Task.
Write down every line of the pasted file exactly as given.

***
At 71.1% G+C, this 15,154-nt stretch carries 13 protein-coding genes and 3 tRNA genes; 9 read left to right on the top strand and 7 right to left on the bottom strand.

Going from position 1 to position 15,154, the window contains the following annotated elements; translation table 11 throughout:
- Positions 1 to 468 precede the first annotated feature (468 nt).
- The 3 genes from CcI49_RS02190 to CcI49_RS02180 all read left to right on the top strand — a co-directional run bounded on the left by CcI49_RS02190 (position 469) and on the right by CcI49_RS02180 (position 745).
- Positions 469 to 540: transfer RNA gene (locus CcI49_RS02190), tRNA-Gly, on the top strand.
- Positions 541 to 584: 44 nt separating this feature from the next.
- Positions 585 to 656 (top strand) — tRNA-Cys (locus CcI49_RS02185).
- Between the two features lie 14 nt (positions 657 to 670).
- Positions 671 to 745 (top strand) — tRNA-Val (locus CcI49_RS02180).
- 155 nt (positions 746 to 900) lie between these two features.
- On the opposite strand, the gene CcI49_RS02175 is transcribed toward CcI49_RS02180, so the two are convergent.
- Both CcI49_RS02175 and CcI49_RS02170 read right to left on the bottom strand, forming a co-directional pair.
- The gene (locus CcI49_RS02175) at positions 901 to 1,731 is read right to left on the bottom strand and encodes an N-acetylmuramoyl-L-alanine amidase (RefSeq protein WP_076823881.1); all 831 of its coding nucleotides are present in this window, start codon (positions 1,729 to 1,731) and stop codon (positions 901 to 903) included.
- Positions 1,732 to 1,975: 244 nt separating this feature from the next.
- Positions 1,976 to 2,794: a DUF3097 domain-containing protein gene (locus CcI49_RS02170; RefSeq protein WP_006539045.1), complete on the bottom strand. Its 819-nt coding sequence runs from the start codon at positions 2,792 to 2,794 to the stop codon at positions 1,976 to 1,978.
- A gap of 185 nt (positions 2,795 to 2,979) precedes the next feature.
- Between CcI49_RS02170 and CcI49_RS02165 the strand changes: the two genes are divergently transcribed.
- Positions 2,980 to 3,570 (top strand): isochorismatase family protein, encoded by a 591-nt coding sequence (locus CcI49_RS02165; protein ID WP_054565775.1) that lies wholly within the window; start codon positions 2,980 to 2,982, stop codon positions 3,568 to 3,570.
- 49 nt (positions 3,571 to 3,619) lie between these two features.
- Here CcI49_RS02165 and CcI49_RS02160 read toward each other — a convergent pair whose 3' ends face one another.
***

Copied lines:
At 71.1% G+C, this 15,154-nt stretch carries 13 protein-coding genes and 3 tRNA genes; 9 read left to right on the top strand and 7 right to left on the bottom strand.

Going from position 1 to position 15,154, the window contains the following annotated elements; translation table 11 throughout:
- Positions 1 to 468 precede the first annotated feature (468 nt).
- The 3 genes from CcI49_RS02190 to CcI49_RS02180 all read left to right on the top strand — a co-directional run bounded on the left by CcI49_RS02190 (position 469) and on the right by CcI49_RS02180 (position 745).
- Positions 469 to 540: transfer RNA gene (locus CcI49_RS02190), tRNA-Gly, on the top strand.
- Positions 541 to 584: 44 nt separating this feature from the next.
- Positions 585 to 656 (top strand) — tRNA-Cys (locus CcI49_RS02185).
- Between the two features lie 14 nt (positions 657 to 670).
- Positions 671 to 745 (top strand) — tRNA-Val (locus CcI49_RS02180).
- 155 nt (positions 746 to 900) lie between these two features.
- On the opposite strand, the gene CcI49_RS02175 is transcribed toward CcI49_RS02180, so the two are convergent.
- Both CcI49_RS02175 and CcI49_RS02170 read right to left on the bottom strand, forming a co-directional pair.
- The gene (locus CcI49_RS02175) at positions 901 to 1,731 is read right to left on the bottom strand and encodes an N-acetylmuramoyl-L-alanine amidase (RefSeq protein WP_076823881.1); all 831 of its coding nucleotides are present in this window, start codon (positions 1,729 to 1,731) and stop codon (positions 901 to 903) included.
- Positions 1,732 to 1,975: 244 nt separating this feature from the next.
- Positions 1,976 to 2,794: a DUF3097 domain-containing protein gene (locus CcI49_RS02170; RefSeq protein WP_006539045.1), complete on the bottom strand. Its 819-nt coding sequence runs from the start codon at positions 2,792 to 2,794 to the stop codon at positions 1,976 to 1,978.
- A gap of 185 nt (positions 2,795 to 2,979) precedes the next feature.
- Between CcI49_RS02170 and CcI49_RS02165 the strand changes: the two genes are divergently transcribed.
- Positions 2,980 to 3,570 (top strand): isochorismatase family protein, encoded by a 591-nt coding sequence (locus CcI49_RS02165; protein ID WP_054565775.1) that lies wholly within the window; start codon positions 2,980 to 2,982, stop codon positions 3,568 to 3,570.
- 49 nt (positions 3,571 to 3,619) lie between these two features.
- Here CcI49_RS02165 and CcI49_RS02160 read toward each other — a convergent pair whose 3' ends face one another.